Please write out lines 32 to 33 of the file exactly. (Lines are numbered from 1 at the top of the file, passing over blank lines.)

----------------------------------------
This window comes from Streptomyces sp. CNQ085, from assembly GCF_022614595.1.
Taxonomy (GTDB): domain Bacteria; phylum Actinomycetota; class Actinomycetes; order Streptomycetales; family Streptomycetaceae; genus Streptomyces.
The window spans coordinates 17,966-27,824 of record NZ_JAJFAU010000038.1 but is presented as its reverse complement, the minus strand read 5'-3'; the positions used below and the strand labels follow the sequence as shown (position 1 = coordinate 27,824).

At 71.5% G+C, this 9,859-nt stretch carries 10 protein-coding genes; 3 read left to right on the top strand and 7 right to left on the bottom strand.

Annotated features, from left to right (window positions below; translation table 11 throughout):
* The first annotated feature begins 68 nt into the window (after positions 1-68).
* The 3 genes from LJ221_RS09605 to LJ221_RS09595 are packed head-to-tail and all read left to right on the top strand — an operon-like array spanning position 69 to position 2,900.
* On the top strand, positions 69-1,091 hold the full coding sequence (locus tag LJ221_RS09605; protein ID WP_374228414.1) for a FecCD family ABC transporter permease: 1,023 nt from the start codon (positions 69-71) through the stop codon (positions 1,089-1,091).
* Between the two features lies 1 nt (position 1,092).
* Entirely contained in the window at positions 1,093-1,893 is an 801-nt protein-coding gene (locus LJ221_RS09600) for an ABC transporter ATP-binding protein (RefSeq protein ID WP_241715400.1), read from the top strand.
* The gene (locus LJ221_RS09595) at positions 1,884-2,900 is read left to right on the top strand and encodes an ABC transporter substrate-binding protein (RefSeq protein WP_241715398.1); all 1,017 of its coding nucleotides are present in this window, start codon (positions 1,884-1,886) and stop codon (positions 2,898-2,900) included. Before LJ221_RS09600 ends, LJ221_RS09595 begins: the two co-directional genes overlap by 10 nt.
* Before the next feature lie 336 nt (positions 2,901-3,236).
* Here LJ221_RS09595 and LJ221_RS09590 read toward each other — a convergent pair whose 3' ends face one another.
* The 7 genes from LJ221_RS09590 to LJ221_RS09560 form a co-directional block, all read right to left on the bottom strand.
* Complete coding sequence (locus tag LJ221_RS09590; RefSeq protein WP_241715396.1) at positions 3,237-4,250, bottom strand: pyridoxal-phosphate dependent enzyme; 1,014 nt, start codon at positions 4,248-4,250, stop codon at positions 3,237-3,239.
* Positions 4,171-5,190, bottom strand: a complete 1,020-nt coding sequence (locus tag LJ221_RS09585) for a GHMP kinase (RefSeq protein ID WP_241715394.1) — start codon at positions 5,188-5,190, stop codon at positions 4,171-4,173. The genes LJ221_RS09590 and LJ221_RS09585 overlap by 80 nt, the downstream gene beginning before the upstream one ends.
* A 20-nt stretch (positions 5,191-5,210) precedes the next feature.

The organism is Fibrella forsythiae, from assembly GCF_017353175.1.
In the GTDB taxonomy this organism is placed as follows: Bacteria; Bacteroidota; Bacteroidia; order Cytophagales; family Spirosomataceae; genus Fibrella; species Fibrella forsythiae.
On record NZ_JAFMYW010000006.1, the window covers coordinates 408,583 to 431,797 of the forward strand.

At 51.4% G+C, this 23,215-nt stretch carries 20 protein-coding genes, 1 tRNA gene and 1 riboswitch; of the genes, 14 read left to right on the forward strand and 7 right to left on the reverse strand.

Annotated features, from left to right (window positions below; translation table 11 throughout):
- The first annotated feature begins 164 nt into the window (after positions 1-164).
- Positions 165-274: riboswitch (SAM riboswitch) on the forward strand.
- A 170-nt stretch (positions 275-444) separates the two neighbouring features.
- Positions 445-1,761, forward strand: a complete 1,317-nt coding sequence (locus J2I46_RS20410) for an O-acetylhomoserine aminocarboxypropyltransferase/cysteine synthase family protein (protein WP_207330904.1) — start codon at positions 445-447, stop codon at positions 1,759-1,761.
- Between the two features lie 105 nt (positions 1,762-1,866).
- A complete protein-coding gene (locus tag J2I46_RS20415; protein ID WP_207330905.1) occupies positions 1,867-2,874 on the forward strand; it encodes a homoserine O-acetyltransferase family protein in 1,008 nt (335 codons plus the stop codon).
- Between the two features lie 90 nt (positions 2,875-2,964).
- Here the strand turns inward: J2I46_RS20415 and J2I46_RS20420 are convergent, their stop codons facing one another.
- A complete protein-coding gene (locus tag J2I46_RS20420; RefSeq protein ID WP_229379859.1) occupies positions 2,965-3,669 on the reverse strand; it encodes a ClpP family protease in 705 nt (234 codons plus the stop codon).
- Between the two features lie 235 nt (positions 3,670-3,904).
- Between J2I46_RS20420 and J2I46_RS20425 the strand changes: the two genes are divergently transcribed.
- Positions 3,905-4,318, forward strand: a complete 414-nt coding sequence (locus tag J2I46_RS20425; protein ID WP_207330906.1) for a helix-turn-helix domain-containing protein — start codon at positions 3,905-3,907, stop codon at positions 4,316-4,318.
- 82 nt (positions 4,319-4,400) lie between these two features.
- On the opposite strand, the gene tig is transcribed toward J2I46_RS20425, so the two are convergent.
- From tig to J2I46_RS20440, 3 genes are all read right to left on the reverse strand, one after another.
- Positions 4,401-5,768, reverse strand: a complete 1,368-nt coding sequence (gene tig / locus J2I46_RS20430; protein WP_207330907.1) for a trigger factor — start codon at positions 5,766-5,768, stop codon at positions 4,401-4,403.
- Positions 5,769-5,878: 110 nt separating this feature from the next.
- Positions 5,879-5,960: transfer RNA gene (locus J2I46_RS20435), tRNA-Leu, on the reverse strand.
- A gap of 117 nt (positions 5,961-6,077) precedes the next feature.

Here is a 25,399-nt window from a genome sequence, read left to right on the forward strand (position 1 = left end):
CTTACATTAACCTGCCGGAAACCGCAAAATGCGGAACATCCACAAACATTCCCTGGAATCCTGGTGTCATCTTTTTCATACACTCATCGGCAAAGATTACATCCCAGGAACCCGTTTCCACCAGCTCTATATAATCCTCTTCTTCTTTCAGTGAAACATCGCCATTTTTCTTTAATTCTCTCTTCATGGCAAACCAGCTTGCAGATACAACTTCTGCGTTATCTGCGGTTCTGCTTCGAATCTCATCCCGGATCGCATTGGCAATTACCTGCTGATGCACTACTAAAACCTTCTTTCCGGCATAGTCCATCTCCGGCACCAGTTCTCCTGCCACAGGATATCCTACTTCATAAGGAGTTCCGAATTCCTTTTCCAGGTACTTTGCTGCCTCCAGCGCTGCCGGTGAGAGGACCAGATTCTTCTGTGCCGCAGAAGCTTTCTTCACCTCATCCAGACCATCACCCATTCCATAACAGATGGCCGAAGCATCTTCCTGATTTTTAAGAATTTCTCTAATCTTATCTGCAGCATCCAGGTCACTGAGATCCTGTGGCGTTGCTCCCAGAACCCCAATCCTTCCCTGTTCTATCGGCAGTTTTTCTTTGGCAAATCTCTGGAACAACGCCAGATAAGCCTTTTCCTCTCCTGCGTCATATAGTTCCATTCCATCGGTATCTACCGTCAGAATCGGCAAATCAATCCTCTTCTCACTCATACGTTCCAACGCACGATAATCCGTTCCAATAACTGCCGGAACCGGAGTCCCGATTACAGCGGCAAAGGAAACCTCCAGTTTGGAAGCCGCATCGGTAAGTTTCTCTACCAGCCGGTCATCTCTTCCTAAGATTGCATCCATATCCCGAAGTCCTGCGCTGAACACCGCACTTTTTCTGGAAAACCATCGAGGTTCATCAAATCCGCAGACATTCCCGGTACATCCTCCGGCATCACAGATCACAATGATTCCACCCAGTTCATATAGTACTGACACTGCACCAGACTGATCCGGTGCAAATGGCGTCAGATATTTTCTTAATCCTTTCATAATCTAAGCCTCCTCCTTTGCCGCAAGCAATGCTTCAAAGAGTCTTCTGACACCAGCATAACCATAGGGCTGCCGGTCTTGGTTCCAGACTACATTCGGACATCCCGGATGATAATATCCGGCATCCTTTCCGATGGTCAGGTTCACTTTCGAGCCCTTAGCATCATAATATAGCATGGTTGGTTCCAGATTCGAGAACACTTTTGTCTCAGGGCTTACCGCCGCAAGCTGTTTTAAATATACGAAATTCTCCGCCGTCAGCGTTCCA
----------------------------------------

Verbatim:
- Between the two features lie 235 nt (positions 3,670-3,904).
- Between J2I46_RS20420 and J2I46_RS20425 the strand changes: the two genes are divergently transcribed.